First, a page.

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- A Teacher’s Power of Positivity - October 8, 2017
- How My School Attained Blue Ribbon Status - October 1, 2017
- Book Review: The Smartest Kids in the World - September 24, 2017
- What Opening 100 Sixth Graders’ Lockers Taught Me About Kids - September 10, 2017
- It’s Time to Build The Case for More Vo-Tech Classes - September 3, 2017
- Teaching in a Post-Union World - August 14, 2017
- Teachers Fueled by Student Success - August 7, 2017
- The Traveling Teacher: China, Part II – Xi’an and Shanghai - July 31, 2017
- The Traveling Teacher: China, Part I – Beijing - July 24, 2017
The inside cover of Amanda Ripley’s book asks the question, “What’s it like to be a child in the world’s new education superpowers?” – namely South Korea, Poland, and – yes, of course – Finland. To accomplish this, she follows the lives of three separate American teens who serve as foreign exchange students there. In this review, we seek to share her solutions to that all-encompassing, existential query, but we leave with more questions than answers.
The author begins by exploring the public inquiry: what happens in our schools – but, namely, what makes some of them great (even in the midst of gripping poverty) and others, well, lacking? As Ripley notes throughout the book, this is a question that rings through the media in so many nations and cultures.
To answer this, Ripley examined the education system of a few countries who don’t regularly ask this question:
Kim, an Oklahoman traveling to Finland
Ripley notes that if Oklahoma were its own country, “it would have ranked about 81st [in educational achievement] in the world in math, or around the same level as Croatia and Turkey.” Finland couldn’t be more different.
To improve, the state spent 2x the amount of money per student, hired teacher’s aides, increased standards and salaries.
This all sounds well and good, but one thing the author doesn’t note is Oklahoma is one of the 5 lowest paying states for teachers. Just ask Shawn Sheehan, the State Teacher of the Year who moved to Texas (also one of the lower-paying states) for a pay bump.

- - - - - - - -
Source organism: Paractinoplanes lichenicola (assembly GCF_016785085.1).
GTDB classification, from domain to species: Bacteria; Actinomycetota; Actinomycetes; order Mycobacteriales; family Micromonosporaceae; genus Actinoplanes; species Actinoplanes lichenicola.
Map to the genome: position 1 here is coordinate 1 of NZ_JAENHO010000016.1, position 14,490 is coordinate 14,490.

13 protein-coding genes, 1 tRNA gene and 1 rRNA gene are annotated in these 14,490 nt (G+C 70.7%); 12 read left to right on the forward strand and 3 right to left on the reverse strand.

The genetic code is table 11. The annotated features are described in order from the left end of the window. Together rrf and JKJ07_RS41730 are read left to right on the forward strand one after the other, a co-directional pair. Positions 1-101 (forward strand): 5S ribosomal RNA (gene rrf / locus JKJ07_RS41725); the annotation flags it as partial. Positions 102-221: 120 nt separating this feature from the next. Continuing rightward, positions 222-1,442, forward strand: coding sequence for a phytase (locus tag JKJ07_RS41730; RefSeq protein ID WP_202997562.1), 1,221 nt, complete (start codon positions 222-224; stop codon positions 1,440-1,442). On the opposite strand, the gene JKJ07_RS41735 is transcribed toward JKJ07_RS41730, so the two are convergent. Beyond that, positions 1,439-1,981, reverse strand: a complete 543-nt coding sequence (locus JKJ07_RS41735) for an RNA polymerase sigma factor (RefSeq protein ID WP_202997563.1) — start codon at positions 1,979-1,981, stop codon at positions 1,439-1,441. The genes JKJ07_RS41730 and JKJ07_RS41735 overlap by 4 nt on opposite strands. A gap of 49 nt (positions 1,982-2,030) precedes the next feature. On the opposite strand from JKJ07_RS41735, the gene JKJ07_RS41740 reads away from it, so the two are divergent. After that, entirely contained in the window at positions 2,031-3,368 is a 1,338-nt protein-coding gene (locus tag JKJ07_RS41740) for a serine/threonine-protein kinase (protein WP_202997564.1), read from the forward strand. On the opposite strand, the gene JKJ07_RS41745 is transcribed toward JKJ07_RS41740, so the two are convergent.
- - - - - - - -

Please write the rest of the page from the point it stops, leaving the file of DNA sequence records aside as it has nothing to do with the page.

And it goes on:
Kim, as a 12-year-old student, was pretty strong for her educational age. She was invited to take the SAT, and merits like these set the 7th grader apart from her friends both academically and socially. As the rift opened and widened, and felt like she didn’t belong in Oklahoma, let alone her school.
This spark caused Kim to fundraise to make her travel dream reality. But, when she got there, she realized just how much a fish out of water she was. She shared that she thoroughly enjoyed her teachers, who were more invested, better paid, and more respected. The “other big difference she’d noticed about Finland: the inexplicable stretches of luxurious freedom.” Parents trusted kids more, and parents trusted teachers, and students respected both. This symbiotic relationship was a launchpad for their culture to really make the improvements it did in education in the 1990s.
Eric, a Minnesotan in South Korea
Eric, on the other hand, was rooted in a very high-performing state and an equally high-performing (and notably well-funded) school. He already graduated from high school and was taking a gap year. Studying diligently in high school as an IB student and sharing that he was gay with his family were both difficult tasks he’d already overcome. South Korea, he thought, “would be a break.”
What Eric noted in this high-tech, high-stress country is that the regular school day was more-or-less practice for the real learning to be had after school. The students were somewhat passe about the instruction provided by their state-sponsored teachers. And as he left his school a little after 2 pm, Eric learned what the real focus of education was in South Korea – the senior test.